In 2012, Melbourne’s Indian community was rocked by a spate of horrific murder-suicides within families. Twelve people, including five children, died in the space of a few months. In the first case, the bodies of a couple and their children, aged 5 and 3, were found in their Glen Waverley home.

Weeks later, a woman and three sons died in a Clayton South house fire. Soon after, the bodies of a couple, recently arrived from India, were discovered in their Blackburn home. Another Indian woman died months later when her estranged husband stalked her and set fire to her Kew house. He also died. These shocking events shone a light on family violence and mental health issues within the Indian population. Fairfax Media is not suggesting any of the 2012 deaths were dowry-related.

Most families live harmoniously, but Indian community leaders recognise that family violence is a substantial problem. The question of whether the dowry contributes is highly divisive.  Dheen*, a professional man in his early 30s, came to Melbourne’s southern suburbs from India eight years ago. He has an intervention order against him after his arranged marriage became violent. Dheen says no dowry was involved in their marriage. The problem of family violence comes from the male-dominated culture rather than dowry-related conflicts, he says.

”The man is the leader in the house, the authority. The woman has to follow that because he is the breadwinner, the wife and children will depend upon him, so they have to listen to him. The men use their power – that is the main reason for domestic violence in the Indian community.”

Dheen is now getting help from Manjula O’Connor in how to manage his anger. ”I couldn’t deal with the problems and ended up solving the problem with violence and ended up getting into trouble.” Dheen says that, historically, the dowry gave a bride confidence in her financial future. ”Now it has become a social evil – people try to demand more money from the bride’s family and it becomes a harassment for the girl’s family.”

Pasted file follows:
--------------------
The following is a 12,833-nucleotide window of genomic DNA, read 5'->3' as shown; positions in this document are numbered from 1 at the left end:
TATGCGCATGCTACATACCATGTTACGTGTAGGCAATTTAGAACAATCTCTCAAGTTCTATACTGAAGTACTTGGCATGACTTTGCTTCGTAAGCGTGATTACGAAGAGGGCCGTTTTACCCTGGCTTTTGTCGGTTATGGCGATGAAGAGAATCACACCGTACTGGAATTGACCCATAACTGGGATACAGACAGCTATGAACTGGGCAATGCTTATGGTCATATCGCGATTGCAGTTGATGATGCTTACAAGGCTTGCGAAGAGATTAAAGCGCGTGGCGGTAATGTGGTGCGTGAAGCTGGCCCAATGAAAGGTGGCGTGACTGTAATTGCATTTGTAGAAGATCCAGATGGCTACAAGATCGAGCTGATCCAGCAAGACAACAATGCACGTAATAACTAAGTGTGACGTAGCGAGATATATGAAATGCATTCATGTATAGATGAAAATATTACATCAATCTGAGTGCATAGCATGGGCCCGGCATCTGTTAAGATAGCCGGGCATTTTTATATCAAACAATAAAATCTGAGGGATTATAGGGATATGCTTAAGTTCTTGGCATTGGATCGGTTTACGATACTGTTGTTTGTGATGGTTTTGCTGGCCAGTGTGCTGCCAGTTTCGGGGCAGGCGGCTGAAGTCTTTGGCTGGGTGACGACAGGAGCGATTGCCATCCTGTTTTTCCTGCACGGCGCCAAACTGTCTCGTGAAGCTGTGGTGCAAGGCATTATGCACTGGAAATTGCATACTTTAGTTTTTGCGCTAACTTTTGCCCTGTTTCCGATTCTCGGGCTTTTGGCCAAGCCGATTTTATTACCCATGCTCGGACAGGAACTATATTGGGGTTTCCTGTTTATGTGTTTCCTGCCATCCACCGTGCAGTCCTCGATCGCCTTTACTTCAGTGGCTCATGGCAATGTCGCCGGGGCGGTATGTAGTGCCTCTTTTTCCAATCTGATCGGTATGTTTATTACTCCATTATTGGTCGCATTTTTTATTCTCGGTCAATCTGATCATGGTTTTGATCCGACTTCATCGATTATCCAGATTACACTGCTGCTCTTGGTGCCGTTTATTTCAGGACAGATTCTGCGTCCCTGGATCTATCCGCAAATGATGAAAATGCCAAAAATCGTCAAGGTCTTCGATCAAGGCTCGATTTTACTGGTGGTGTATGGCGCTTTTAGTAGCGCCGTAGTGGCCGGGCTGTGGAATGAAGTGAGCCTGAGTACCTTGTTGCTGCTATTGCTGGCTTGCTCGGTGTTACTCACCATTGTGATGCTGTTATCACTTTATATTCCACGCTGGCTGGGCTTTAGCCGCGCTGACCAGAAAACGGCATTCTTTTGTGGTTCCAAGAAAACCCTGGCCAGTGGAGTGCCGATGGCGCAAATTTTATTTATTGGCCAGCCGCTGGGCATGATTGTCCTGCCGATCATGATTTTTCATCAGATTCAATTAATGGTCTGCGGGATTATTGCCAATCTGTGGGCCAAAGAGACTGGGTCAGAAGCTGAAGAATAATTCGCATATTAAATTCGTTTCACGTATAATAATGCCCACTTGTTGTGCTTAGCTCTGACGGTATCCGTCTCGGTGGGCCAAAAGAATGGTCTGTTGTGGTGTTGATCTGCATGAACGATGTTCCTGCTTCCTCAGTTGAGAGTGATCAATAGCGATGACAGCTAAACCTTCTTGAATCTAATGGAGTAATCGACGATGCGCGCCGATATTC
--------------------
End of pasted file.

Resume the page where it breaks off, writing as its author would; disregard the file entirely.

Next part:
O’Connor herself has been ostracised by sections of the Indian community for her outspoken approach to family violence and campaign against dowry.  Vasan Srinivasan, president of the Federation of Indian Associations of Victoria, does not believe dowry is a major issue. And he says the research funding that O’Connor secured to explore the issue of domestic violence could have been spent on community services.

”We were not impressed. Our services include crisis accommodation and food donations  and legal support. We felt that money could have been better spent,” Srinivasan says. ”Problems with dowry are very rare. It has already been outlawed in India; I don’t think we need to worry about that here,” Srinivasan says. He also claims that O’Connor inflates figures of ”how many Indian men beat their wives” and he insists that ”we do respect women in our community”.

But Indian relationship counsellor Muktesh Chibber, who has a Melbourne-based private practice and also works for Relationships Australia, argues that dowry tears many families apart, hurting both men and women.  ”Problems with the dowry are very common,” Chibber says. ”This is a terrible issue – the Australian system, along with government in India, has to do something. It is not one way, I have seen men in terrible situations too. Sometimes the problem is with the in-laws.”

Ted Baillieu is backing the dowry ban after he was contacted by O’Connor during his time as premier. A number of her Indian female patients came into his office and told their stories. ”They were pretty horrific stories,” Baillieu says.   ”Getting people to understand that domestic violence is a crime is the starting point. Even now you’ll get people who hesitate about that. Dowry is clearly part of the issue … there are cultural pressures that are historical.”